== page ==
Abbreviations

DDH:

Developmental dysplasia of the hip

VDR:

Vitamin D receptor

Ca:

Calcium

P:

Phosphorus

ALP:

Alkaline phosphatase

VDRs:

Vitamin D receptors

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Acknowledgements

We would like to thank ENAGO (http://www.enago.com.tr) translation services for their contribution to the translation and editing of the article.

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All procedures performed in this study were in accordance with the ethical standards of the institutional and/or national research committee and with the 1964 Declaration of Helsinki and its later amendments or comparable ethical standards. No animal or human studies were carried out by the authors of this article.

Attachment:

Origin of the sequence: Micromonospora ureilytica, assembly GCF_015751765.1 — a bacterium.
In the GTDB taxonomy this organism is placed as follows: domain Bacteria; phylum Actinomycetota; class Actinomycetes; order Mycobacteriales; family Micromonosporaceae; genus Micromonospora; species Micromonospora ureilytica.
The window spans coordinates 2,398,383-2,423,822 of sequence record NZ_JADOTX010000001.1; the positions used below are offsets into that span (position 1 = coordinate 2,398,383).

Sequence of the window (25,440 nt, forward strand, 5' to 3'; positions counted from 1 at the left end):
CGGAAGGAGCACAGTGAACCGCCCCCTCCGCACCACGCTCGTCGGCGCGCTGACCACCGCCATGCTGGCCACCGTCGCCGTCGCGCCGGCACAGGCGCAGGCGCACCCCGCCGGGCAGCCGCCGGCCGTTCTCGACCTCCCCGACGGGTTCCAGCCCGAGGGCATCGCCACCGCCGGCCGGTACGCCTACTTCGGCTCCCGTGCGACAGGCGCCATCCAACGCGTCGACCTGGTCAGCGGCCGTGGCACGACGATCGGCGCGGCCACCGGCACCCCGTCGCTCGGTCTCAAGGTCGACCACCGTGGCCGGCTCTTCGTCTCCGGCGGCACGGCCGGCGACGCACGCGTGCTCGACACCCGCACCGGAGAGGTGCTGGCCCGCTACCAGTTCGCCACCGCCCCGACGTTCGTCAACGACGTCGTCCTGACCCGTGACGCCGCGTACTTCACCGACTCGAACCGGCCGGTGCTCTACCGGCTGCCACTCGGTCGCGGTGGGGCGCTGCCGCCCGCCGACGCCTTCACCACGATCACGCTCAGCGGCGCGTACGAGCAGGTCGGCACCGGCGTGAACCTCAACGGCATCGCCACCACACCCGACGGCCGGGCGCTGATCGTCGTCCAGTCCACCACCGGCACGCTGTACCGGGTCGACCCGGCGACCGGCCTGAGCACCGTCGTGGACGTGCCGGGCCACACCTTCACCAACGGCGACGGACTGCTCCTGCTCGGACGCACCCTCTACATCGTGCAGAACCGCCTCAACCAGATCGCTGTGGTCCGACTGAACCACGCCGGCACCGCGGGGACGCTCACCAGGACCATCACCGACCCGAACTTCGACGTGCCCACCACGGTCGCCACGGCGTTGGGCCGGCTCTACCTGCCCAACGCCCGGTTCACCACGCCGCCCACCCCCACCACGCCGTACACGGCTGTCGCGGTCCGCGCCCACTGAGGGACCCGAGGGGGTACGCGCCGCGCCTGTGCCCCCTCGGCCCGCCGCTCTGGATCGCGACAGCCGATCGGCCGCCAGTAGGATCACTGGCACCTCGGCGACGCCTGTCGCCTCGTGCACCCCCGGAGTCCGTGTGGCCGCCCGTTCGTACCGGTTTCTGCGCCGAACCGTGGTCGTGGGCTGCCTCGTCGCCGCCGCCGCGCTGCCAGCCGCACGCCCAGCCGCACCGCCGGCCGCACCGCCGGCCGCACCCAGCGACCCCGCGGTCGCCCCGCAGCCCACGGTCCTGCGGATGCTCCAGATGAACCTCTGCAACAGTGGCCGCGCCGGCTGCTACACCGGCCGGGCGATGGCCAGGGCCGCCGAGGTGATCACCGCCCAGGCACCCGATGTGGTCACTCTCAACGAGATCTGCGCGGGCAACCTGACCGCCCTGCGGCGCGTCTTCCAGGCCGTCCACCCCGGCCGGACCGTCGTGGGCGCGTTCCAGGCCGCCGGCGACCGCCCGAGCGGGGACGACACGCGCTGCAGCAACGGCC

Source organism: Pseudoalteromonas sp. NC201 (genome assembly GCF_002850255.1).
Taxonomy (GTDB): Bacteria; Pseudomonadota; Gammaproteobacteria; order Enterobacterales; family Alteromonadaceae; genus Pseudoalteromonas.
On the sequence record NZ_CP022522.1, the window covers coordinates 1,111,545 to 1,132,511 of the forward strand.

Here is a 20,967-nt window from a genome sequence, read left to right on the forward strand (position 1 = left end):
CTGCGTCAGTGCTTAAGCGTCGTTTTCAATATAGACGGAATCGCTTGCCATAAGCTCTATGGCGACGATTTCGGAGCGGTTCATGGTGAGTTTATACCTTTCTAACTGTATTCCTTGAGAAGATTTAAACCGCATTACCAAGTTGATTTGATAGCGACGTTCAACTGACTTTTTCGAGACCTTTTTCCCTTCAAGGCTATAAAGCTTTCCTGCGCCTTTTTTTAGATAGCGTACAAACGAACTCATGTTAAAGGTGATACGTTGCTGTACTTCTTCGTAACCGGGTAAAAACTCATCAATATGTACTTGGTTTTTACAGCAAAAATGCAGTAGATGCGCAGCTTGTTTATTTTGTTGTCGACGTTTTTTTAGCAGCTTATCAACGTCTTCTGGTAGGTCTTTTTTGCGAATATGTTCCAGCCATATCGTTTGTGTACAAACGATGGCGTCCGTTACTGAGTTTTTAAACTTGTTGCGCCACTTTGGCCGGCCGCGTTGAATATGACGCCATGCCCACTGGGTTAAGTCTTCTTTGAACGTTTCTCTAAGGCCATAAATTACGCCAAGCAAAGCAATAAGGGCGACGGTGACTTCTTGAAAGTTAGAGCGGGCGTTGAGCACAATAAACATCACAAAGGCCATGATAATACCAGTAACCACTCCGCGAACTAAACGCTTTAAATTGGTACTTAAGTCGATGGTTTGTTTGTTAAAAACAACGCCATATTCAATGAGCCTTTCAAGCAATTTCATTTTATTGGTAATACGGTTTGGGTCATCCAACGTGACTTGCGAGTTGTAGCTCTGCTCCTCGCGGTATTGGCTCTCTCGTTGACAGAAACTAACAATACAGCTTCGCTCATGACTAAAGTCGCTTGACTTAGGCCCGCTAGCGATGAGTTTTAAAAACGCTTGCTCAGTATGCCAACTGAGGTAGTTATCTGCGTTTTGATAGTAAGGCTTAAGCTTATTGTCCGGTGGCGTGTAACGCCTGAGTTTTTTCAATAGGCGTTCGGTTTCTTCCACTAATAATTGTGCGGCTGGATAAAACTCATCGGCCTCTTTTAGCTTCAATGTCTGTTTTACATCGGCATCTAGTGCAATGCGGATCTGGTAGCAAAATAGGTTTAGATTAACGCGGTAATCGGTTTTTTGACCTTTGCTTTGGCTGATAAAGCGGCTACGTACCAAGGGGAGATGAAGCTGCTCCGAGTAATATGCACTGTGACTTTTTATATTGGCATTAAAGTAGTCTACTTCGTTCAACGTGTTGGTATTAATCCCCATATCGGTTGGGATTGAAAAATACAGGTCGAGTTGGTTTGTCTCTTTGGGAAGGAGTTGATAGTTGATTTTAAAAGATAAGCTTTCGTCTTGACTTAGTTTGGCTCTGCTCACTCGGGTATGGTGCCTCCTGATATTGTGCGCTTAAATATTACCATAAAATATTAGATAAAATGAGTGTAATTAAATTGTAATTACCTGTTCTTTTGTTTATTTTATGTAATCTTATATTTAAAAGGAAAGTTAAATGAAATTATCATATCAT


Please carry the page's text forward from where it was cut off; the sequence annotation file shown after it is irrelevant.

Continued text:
None of the authors received any type of financial support that could be considered a potential conflict of interest regarding the manuscript or its submission.

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Duran Topak, Muhammet Seyithanoğlu, and Fatih Doğar constructed the idea or hypothesis for the research. Duran Topak took the responsibility of drafting the whole manuscript. Ökkeş Bilal and Ali Aydın Karadeniz reviewed the article before submission not only for spelling and grammar but also for its intellectual content. Fatih Doğar and Fırat Ozan took the responsibility of drafting the project and the ethics paper. Duran Topak and Burak Tanriverdi took the responsibility of the execution of the experiments, data management, and reporting. All authors reviewed and approved the final manuscript.

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Correspondence to Duran Topak.